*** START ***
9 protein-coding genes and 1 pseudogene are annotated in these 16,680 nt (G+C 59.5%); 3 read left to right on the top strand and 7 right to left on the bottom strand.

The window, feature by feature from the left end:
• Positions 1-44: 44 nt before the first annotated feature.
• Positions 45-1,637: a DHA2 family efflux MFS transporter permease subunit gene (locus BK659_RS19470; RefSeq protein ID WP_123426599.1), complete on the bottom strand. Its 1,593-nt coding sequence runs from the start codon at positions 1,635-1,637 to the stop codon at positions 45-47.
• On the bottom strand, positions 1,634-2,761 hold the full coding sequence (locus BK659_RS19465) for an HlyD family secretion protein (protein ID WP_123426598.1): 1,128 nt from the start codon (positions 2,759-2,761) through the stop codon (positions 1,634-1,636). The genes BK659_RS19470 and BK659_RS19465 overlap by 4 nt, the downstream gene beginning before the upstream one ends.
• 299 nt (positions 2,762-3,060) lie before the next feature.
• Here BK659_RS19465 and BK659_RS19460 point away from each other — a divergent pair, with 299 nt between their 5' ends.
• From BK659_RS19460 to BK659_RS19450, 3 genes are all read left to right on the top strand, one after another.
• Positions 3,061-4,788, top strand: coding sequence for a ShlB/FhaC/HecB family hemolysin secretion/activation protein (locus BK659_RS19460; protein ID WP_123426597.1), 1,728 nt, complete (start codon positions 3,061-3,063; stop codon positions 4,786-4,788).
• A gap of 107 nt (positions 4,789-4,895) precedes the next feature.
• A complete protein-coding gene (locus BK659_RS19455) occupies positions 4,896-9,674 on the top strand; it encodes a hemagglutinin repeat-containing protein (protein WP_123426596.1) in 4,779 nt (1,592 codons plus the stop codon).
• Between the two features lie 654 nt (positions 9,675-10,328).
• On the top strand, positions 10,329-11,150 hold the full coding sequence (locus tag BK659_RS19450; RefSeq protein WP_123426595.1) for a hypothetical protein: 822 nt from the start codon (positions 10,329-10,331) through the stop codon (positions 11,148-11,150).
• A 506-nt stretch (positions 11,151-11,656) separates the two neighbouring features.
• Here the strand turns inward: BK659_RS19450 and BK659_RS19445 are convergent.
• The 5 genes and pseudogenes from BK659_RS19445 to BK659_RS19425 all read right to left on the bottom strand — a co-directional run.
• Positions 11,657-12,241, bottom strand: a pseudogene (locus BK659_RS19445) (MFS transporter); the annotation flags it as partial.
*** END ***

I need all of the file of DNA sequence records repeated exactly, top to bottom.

9 protein-coding genes and 1 pseudogene are annotated in these 16,680 nt (G+C 59.5%); 3 read left to right on the top strand and 7 right to left on the bottom strand.

The window, feature by feature from the left end:
• Positions 1-44: 44 nt before the first annotated feature.
• Positions 45-1,637: a DHA2 family efflux MFS transporter permease subunit gene (locus BK659_RS19470; RefSeq protein ID WP_123426599.1), complete on the bottom strand. Its 1,593-nt coding sequence runs from the start codon at positions 1,635-1,637 to the stop codon at positions 45-47.
• On the bottom strand, positions 1,634-2,761 hold the full coding sequence (locus BK659_RS19465) for an HlyD family secretion protein (protein ID WP_123426598.1): 1,128 nt from the start codon (positions 2,759-2,761) through the stop codon (positions 1,634-1,636). The genes BK659_RS19470 and BK659_RS19465 overlap by 4 nt, the downstream gene beginning before the upstream one ends.
• 299 nt (positions 2,762-3,060) lie before the next feature.
• Here BK659_RS19465 and BK659_RS19460 point away from each other — a divergent pair, with 299 nt between their 5' ends.
• From BK659_RS19460 to BK659_RS19450, 3 genes are all read left to right on the top strand, one after another.
• Positions 3,061-4,788, top strand: coding sequence for a ShlB/FhaC/HecB family hemolysin secretion/activation protein (locus BK659_RS19460; protein ID WP_123426597.1), 1,728 nt, complete (start codon positions 3,061-3,063; stop codon positions 4,786-4,788).
• A gap of 107 nt (positions 4,789-4,895) precedes the next feature.
• A complete protein-coding gene (locus BK659_RS19455) occupies positions 4,896-9,674 on the top strand; it encodes a hemagglutinin repeat-containing protein (protein WP_123426596.1) in 4,779 nt (1,592 codons plus the stop codon).
• Between the two features lie 654 nt (positions 9,675-10,328).
• On the top strand, positions 10,329-11,150 hold the full coding sequence (locus tag BK659_RS19450; RefSeq protein WP_123426595.1) for a hypothetical protein: 822 nt from the start codon (positions 10,329-10,331) through the stop codon (positions 11,148-11,150).
• A 506-nt stretch (positions 11,151-11,656) separates the two neighbouring features.
• Here the strand turns inward: BK659_RS19450 and BK659_RS19445 are convergent.
• The 5 genes and pseudogenes from BK659_RS19445 to BK659_RS19425 all read right to left on the bottom strand — a co-directional run.
• Positions 11,657-12,241, bottom strand: a pseudogene (locus BK659_RS19445) (MFS transporter); the annotation flags it as partial.